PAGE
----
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Foreign Secretary Jeremy Hunt calls for ‘quick and clean’ Brexit

Jeremy Hunt
Jeremy Hunt

Foreign Secretary Jeremy Hunt has said he would rather the UK left the European Union without a deal than stay in the bloc.

Mr Hunt, tipped as a possible successor to Theresa May, said the UK needed to leave the EU “quickly and cleanly” in order to deliver on the result of the 2016 referendum.

The Cabinet minister, at a lunch in Westminster, also told how other countries worry that “Brexit paralysis” will prevent the UK from playing its role on the world stage.

He said: “They worry about Brexit paralysis, but I have not met anyone who has any doubt at all that Britain can make a huge success of Brexit inside the EU, outside the EU.

“They look at us as a country that is confident in our own future but they do worry about the destruction of not being able to make a decision.

“So as far as Brexit is concerned my view is very straightforward, we have to leave quickly, we have to leave cleanly.”

Pressed on whether that meant leaving without an agreement, he said: “If there was a binary choice between no-deal or no Brexit I would chose no-deal because I think the democratic risk of no-Brexit ultimately is higher than the economic risk of no-deal.

“The reality really is that this parliament won’t allow no-deal and I personally don’t think we should go back to the country and try get a different parliament until we’ve left the EU, that is what we promised voters we would do at the last election and that is what they’re absolutely expecting us to do.”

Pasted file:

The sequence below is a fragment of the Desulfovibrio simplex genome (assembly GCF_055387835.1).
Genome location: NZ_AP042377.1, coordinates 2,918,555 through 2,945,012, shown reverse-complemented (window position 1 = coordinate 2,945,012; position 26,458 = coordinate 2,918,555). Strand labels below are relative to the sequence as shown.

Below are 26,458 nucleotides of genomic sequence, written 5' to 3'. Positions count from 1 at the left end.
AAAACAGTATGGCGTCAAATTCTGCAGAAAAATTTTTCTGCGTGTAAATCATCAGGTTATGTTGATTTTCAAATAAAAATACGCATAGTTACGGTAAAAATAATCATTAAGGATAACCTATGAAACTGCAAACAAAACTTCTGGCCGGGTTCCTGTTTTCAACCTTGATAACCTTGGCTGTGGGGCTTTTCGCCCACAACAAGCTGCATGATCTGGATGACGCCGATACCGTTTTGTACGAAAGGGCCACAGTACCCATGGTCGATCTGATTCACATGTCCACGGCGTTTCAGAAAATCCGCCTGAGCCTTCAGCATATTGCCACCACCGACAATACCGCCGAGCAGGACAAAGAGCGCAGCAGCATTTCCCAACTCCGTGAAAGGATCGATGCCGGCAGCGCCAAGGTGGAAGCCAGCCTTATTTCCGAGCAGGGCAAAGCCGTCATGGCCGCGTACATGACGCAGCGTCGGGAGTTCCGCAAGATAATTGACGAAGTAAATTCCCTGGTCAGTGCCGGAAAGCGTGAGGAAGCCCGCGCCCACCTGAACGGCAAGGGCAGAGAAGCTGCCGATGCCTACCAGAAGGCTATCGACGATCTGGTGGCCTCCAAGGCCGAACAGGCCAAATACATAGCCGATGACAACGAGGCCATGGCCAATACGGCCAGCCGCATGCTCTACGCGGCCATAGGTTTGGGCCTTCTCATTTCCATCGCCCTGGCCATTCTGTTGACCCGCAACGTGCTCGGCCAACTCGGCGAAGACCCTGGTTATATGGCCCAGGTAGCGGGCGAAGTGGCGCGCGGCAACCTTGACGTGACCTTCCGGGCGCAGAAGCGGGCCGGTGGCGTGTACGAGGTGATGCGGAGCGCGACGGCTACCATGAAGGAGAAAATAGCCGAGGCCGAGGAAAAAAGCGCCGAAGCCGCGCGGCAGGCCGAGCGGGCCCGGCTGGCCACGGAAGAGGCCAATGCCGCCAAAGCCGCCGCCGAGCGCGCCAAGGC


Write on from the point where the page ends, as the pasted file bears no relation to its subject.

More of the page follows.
In a thinly veiled leadership pitch, Mr Hunt also said that the next leader of the Conservative Party must be “somebody who believes in Brexit”.

He said: “It has got to be somebody who believes in Brexit because that’s the fundamental mission of the government at the moment.

“You have to be someone who believes – as I do and, to be honest, I think all the people who are touted as leadership contenders do – that Britain can make an extraordinary success of our post-EU future.”

But Mr Hunt declined to reveal whether he would stand for the leadership when Mrs May stands down, saying only: “Wait and see.”

He also told the House of Commons press gallery that the Tory party has “no future” if it just retains the voters they had at the last election.

He said: “If we want to have a majority, we have to reach out and I think that does mean we have to reach out to people who live in cities and in particular I think it means we have to reach out to young people.”

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